August 7, 2017
by Riham Majeed
Comments Off on Wonder Woman at the DNL!

Wonder Woman at the DNL!

In lieu of the new Wonder Woman film starring Gal Gadot and directed by Patty Jenkins, the DNL is inviting students, faculty and community members to utilize the diverse form of resources we have on the groundbreaking superheroine.

 

Check out our collection of items on Wonder Woman, including streaming videos, ebooks, print books, graphic novels and journal articles.

 

“Diana Price”, better known as Wonder Woman, flew into existence in 1941 by creator William Moulton Marsten. An Amazonian princess originating from an island of women who lived apart from men for centuries, she landed in the U.S. to battle injustice and gender inequality. Her civilian disguise, a secretary named Diana Price, was made for the purpose of working in the U.S. military intelligence. Sculpted from clay by her mother Queen Hippolyta and given life by Greek goddess Aphrodite, she exists for and by the empowerment of women. An intelligent, strong, and beautiful superhero, Wonder Woman offers young girls and boys a role model for peace, justice and women’s rights.

 

Streaming Video:

Wonder Woman: The Untold Story of American Superheroines

 

Print:

Wonder Woman Chronicles by William Moulton Marston and H.G. Peter

Wonder Woman, Earth One by Grant Morrison

The Secret History of Wonder Woman by Jill Lepore

Wonder Woman by Meredith Finch and David Finch

Wonder Woman by Brian Azzarello

 

Ebooks:

Wonder Woman: Bondage and Feminism in the Marston/Peter Comics, 1941-1948 by Noah Berlatsky

Wonder Woman Unbound: the Curious History of the World's Most Famous Heroine by Tim Hanley and Johnathan Hahn

The ages of Wonder Woman: essays on the Amazon Princess in changing times by Darowski, Joseph J

 

Journal Articles:

“Lasso of Truth”: Rediscovering the Forgotten History of Wonder Woman by Irena Jurkovi?

Wonder Woman by Tina Snyder

The Search for Wonder Woman: An Autoethnography of Feminist Identity by Paige Averett

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July 28, 2017
by Mat Blaine
Comments Off on New Research Published on Football and Brain Disease

New Research Published on Football and Brain Disease

CTE Ollie Matson Courtesy NYTimes

 

Written by Matt Bernstein:

The ongoing relationship between the NFL and concussion safety took another important step on Tuesday when a study from the Journal of the American Medical Association strongly linked playing in the NFL with Chronic Traumatic Encephalopathy (CTE), a disease that is found in individuals who suffer repeated blows to the head. The study examined the brains of 202 former football players from varying levels of experience from High School to the NFL. The researchers found CTE present in:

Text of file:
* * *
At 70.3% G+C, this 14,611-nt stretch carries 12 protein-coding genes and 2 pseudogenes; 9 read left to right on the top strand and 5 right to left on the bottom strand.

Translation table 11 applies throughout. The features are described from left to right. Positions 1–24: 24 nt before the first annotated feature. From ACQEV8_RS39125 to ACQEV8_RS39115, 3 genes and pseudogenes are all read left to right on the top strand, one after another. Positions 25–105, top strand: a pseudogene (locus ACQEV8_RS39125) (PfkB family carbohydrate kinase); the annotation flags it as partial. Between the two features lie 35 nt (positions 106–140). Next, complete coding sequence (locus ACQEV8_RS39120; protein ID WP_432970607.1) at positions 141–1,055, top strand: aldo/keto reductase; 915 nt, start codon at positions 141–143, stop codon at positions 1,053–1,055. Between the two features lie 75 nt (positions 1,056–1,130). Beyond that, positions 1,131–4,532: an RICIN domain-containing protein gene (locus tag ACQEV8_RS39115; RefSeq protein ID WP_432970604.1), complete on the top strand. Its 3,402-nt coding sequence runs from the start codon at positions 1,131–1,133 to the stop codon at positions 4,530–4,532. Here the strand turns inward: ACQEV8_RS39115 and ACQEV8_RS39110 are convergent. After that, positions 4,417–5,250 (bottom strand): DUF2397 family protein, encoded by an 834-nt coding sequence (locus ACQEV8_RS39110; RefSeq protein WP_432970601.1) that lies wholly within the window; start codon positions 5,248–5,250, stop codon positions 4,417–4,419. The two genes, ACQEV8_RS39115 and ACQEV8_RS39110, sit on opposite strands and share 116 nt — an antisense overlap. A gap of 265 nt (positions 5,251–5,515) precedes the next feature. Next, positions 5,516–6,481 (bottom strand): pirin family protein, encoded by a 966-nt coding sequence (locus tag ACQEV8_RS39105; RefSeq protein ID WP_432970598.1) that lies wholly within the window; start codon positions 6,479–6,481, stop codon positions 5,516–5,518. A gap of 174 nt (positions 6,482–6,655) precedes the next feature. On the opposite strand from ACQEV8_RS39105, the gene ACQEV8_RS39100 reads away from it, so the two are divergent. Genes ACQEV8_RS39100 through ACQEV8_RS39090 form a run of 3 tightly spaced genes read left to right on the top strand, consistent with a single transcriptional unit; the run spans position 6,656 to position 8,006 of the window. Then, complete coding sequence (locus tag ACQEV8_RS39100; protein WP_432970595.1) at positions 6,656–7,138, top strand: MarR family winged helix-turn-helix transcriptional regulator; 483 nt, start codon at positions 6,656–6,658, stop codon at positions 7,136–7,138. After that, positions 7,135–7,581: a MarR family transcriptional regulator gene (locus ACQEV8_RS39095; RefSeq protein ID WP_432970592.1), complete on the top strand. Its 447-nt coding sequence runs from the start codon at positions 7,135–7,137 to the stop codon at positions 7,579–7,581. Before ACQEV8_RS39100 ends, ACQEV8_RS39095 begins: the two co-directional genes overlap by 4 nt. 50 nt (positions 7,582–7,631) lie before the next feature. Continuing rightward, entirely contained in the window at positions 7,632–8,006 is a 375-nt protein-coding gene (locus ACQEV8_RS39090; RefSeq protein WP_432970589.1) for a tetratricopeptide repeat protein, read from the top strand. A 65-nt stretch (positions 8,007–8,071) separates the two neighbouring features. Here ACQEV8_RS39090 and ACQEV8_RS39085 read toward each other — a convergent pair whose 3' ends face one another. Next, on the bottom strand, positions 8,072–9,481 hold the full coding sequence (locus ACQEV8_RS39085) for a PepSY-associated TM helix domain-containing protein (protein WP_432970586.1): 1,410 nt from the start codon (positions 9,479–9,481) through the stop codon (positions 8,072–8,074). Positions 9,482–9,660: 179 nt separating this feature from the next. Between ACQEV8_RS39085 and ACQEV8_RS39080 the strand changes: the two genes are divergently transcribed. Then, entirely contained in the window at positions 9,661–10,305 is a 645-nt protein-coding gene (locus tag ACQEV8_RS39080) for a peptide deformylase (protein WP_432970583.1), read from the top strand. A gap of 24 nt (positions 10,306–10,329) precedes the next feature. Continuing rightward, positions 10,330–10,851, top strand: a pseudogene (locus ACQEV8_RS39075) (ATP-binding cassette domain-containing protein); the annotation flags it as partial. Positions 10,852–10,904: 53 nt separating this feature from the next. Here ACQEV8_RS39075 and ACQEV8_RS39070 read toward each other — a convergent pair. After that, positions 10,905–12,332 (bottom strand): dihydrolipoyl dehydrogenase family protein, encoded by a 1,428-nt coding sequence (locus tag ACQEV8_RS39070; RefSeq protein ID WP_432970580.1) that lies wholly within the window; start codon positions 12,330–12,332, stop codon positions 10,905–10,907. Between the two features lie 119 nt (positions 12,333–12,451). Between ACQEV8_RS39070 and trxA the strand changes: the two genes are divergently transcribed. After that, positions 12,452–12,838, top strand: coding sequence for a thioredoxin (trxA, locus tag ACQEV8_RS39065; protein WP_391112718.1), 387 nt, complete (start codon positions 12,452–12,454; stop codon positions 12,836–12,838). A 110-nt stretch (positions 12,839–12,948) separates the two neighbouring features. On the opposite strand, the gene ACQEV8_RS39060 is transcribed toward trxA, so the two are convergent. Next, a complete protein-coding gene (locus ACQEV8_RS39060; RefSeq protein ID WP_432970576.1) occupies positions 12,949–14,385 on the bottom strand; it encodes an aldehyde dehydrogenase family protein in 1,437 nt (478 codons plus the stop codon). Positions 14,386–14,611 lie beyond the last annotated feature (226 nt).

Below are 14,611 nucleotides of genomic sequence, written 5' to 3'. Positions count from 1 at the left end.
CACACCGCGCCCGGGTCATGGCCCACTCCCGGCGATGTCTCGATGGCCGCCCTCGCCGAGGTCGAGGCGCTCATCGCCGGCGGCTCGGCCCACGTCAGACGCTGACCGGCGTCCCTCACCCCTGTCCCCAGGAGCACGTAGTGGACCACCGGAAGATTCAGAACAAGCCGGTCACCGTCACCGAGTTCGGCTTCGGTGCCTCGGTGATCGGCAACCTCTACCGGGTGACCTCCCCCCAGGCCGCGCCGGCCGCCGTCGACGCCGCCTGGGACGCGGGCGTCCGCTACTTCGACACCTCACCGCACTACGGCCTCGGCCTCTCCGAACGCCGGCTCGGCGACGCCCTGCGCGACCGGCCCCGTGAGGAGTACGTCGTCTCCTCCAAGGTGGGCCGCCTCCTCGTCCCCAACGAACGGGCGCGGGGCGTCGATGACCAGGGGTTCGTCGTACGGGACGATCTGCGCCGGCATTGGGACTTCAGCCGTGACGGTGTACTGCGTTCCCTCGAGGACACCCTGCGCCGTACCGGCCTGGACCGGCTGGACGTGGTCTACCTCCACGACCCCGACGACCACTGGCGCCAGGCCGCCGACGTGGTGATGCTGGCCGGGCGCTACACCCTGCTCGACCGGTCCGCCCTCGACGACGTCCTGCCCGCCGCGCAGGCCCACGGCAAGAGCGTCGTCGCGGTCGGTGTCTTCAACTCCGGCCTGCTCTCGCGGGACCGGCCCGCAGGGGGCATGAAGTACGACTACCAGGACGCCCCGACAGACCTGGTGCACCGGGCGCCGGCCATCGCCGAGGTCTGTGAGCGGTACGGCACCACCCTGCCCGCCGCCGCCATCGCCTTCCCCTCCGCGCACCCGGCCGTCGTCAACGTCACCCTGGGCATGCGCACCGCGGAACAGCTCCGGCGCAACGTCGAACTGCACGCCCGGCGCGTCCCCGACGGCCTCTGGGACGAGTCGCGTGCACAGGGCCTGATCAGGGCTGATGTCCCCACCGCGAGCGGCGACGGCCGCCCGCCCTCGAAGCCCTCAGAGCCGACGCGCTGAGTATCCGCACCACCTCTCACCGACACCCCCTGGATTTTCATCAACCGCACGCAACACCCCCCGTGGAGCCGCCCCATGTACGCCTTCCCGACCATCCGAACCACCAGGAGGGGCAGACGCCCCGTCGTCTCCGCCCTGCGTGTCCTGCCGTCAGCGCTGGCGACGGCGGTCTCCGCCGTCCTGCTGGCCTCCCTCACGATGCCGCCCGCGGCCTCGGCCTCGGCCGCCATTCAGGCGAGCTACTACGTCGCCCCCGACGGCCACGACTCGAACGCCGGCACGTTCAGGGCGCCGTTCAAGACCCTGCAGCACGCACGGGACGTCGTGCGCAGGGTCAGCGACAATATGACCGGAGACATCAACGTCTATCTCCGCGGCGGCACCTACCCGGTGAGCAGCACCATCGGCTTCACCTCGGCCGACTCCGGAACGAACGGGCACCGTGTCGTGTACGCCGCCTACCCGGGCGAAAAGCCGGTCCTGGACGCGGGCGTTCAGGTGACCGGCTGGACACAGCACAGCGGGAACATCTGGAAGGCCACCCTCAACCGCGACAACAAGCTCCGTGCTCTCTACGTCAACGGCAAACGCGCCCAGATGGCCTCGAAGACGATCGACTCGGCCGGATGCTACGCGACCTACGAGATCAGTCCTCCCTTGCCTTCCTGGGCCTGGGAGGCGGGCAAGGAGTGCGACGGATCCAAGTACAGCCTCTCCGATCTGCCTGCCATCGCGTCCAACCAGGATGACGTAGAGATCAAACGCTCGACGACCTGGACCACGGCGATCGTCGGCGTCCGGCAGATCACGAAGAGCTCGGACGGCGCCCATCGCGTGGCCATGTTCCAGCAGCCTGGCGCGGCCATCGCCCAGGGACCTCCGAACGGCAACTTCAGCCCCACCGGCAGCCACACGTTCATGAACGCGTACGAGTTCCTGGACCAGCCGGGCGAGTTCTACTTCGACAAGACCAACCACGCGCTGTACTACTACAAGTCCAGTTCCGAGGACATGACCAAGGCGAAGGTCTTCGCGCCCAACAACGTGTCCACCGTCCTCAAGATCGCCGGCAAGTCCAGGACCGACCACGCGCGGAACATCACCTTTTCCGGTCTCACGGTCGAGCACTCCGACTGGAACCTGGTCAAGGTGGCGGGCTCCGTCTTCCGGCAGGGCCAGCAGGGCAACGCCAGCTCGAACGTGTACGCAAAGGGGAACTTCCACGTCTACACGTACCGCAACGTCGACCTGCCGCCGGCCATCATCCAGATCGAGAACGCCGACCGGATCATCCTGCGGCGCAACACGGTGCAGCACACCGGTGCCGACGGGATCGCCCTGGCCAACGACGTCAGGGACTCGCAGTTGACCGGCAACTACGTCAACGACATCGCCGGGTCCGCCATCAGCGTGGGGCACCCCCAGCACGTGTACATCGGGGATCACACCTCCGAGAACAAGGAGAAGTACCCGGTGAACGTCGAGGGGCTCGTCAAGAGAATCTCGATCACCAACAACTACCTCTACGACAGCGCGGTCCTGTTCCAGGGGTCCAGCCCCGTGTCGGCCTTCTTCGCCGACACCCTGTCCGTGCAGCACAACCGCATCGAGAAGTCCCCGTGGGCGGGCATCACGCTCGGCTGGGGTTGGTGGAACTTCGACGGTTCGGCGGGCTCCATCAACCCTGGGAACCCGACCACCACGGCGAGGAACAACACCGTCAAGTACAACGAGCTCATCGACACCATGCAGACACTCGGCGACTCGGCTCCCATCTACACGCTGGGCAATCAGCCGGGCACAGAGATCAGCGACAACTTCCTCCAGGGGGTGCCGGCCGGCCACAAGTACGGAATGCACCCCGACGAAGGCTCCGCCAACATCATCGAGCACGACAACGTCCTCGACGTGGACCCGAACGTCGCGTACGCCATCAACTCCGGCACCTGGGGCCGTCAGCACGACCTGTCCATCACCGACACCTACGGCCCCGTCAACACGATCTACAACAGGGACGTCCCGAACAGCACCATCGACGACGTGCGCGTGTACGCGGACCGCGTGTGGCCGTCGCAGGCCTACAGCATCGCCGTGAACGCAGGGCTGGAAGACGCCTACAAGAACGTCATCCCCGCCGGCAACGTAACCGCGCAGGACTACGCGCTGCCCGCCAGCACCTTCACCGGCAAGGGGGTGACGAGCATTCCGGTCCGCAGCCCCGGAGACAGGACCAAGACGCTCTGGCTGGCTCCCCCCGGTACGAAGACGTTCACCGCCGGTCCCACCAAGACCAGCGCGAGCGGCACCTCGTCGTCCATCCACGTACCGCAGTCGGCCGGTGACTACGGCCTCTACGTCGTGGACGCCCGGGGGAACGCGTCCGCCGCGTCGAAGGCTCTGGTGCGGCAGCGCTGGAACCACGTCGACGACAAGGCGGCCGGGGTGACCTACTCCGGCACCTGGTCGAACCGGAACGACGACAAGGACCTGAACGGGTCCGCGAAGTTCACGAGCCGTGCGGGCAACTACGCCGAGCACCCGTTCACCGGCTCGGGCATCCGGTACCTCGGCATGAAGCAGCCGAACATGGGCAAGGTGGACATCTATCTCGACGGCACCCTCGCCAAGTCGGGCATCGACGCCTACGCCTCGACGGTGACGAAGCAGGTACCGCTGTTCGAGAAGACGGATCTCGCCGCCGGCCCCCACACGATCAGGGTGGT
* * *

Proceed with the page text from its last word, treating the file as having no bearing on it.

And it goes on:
“3 of 14 high school (21%), 48 of 53 college (91%), 9 of 14 semiprofessional (64%), 7 of 8 Canadian Football League (88%), and 110 of 111 National Football League (99%) players.”

The study’s senior author, Dr. Ann McKee, has published extensively on head trauma in relation to sports. After the article was released she was interviewed by NPR and commented that "this is by far the largest [study] of individuals who developed CTE that has ever been described.” She noted that this study was significant in that it was limited to football, previous studies have focused on CTE and a wide variety of sports. While this study is a significant step in understanding the relation between CTE and football, McKee acknowledged the limitations of the convenience sample: “All the brains studied were donated … all the players in this study, on some level, were symptomatic. That leaves you with a very skewed population.”

The research article was quickly picked up by news outlets and a variety of sports media sources. ESPN reported that John Urschel, an offensive lineman for the Baltimore Ravens, retired at age 26 in response to this study as well as other CTE research. In a statement provided to NPR the NFL shared that they are, “committed to supporting scientific research into CTE and advancing progress in the prevention and treatment of head injuries.”

This study adds to the growing outcry from the public for the NFL to toughen its stance on player safety, specifically with the treatment of head injuries. Head injuries among NFL players have been brought to the forefront most notably by the suicide of Junior Seau as well as the release of the film Concussion starring Will Smith.

 

Read the NY Times article analyzing the study https://www.nytimes.com/interactive/2017/07/25/sports/football/nfl-cte.html?mcubz=1

Remember to claim access to the NY Times trough the Fairfield University Library http://librarybestbets.fairfield.edu/specialaccess

Full article from the Journal of the American Medical Association http://jamanetwork.com/journals/jama/fullarticle/2645104

Check out Concussion starring Will Smith and Alec Baldwin https://libcat.fairfield.edu/record=b3307087~S1

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July 25, 2017